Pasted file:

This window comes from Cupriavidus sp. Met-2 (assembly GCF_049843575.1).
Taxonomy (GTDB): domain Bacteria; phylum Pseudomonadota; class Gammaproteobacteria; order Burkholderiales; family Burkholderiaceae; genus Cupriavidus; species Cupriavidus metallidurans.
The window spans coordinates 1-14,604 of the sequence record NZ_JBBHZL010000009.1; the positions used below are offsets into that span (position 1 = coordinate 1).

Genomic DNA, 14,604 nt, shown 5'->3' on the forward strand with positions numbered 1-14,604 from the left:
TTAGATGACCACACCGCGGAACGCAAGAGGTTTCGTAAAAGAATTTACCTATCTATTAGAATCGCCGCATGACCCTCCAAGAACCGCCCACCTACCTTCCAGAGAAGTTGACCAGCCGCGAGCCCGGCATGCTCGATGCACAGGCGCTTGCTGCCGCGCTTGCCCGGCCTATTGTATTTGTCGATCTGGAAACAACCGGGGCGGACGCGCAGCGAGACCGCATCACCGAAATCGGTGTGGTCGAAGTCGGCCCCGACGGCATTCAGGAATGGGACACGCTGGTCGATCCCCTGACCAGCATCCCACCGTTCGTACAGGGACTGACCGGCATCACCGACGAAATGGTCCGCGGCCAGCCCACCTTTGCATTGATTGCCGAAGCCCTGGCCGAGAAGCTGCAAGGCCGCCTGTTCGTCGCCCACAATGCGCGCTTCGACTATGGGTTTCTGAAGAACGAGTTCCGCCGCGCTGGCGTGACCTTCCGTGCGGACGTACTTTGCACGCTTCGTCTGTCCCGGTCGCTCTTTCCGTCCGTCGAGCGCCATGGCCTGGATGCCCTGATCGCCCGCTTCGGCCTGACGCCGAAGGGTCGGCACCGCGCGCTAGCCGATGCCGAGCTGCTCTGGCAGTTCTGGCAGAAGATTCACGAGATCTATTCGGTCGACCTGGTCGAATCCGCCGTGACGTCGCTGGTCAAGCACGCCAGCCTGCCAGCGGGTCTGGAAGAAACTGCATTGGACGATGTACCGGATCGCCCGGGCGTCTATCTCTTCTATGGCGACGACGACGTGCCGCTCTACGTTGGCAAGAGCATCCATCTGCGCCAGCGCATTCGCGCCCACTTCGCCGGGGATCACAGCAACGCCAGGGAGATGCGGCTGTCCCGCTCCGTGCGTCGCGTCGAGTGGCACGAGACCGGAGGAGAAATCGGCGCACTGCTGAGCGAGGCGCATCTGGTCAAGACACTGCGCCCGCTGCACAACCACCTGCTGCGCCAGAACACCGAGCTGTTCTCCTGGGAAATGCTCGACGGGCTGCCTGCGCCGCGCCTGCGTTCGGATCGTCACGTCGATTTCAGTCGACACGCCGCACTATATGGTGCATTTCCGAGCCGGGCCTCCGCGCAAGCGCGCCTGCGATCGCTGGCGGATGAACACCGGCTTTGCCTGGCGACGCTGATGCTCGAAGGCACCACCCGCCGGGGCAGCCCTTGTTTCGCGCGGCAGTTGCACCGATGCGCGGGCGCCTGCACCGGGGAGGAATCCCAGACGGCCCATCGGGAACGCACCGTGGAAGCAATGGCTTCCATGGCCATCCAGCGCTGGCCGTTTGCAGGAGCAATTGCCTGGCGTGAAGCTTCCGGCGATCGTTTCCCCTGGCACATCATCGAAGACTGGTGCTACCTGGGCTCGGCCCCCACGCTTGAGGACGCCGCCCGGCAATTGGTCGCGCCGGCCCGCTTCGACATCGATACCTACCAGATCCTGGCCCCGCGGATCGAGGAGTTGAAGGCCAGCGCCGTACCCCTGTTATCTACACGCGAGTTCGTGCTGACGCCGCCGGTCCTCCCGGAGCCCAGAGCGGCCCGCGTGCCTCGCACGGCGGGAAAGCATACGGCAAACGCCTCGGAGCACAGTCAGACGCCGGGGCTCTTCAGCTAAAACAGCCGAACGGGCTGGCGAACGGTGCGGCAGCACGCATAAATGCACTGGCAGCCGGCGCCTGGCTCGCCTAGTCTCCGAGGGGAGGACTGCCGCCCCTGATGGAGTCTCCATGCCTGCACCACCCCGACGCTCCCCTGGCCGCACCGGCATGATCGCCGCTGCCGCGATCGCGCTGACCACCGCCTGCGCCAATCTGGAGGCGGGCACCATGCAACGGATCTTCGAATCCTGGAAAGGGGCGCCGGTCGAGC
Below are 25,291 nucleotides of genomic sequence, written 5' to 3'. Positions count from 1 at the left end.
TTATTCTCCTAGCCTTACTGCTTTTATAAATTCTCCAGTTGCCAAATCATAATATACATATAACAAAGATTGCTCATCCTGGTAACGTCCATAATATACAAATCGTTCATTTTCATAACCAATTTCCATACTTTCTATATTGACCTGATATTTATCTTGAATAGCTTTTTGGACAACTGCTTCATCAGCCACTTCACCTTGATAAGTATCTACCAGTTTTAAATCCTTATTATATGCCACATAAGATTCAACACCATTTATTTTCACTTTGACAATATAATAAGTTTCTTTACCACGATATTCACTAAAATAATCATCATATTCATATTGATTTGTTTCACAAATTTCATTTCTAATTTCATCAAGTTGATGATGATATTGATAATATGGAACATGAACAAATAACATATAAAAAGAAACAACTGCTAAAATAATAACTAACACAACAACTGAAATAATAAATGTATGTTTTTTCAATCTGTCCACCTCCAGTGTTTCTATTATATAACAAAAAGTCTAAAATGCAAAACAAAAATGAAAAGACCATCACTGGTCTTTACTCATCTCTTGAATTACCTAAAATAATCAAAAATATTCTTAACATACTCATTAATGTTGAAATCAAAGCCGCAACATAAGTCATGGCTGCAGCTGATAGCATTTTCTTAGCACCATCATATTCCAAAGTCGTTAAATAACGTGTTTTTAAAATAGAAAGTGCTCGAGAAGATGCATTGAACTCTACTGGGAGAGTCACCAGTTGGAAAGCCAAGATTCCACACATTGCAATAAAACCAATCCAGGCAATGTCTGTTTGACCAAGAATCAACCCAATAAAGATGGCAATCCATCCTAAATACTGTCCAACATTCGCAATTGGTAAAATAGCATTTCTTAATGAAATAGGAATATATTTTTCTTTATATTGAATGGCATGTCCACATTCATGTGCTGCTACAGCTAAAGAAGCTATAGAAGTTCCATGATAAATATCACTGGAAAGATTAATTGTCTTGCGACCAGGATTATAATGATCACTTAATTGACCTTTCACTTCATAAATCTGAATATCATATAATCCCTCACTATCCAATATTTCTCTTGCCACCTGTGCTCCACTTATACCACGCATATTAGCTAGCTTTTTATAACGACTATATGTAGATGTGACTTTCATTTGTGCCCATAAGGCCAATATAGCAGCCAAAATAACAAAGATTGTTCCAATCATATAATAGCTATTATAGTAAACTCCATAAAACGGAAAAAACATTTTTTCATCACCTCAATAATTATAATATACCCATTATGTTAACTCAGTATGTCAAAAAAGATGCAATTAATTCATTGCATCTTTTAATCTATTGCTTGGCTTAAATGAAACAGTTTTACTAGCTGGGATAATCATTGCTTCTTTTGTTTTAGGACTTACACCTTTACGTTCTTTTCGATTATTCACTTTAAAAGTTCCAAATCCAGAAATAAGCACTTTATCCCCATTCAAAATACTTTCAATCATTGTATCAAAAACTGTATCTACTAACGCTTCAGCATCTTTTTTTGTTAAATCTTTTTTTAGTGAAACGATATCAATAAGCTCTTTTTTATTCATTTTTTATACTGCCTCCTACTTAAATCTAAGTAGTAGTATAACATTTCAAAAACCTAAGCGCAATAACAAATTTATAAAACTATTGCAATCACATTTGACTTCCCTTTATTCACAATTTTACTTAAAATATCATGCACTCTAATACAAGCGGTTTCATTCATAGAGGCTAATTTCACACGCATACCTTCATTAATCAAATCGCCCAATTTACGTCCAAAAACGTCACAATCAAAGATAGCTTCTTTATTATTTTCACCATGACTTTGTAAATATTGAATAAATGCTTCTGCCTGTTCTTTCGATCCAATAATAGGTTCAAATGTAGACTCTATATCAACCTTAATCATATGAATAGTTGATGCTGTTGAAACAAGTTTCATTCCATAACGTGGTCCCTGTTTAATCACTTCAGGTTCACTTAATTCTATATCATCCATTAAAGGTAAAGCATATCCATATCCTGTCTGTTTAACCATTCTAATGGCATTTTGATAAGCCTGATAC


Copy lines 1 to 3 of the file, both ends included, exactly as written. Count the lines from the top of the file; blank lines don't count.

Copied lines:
This window comes from Cupriavidus sp. Met-2 (assembly GCF_049843575.1).
Taxonomy (GTDB): domain Bacteria; phylum Pseudomonadota; class Gammaproteobacteria; order Burkholderiales; family Burkholderiaceae; genus Cupriavidus; species Cupriavidus metallidurans.
The window spans coordinates 1-14,604 of the sequence record NZ_JBBHZL010000009.1; the positions used below are offsets into that span (position 1 = coordinate 1).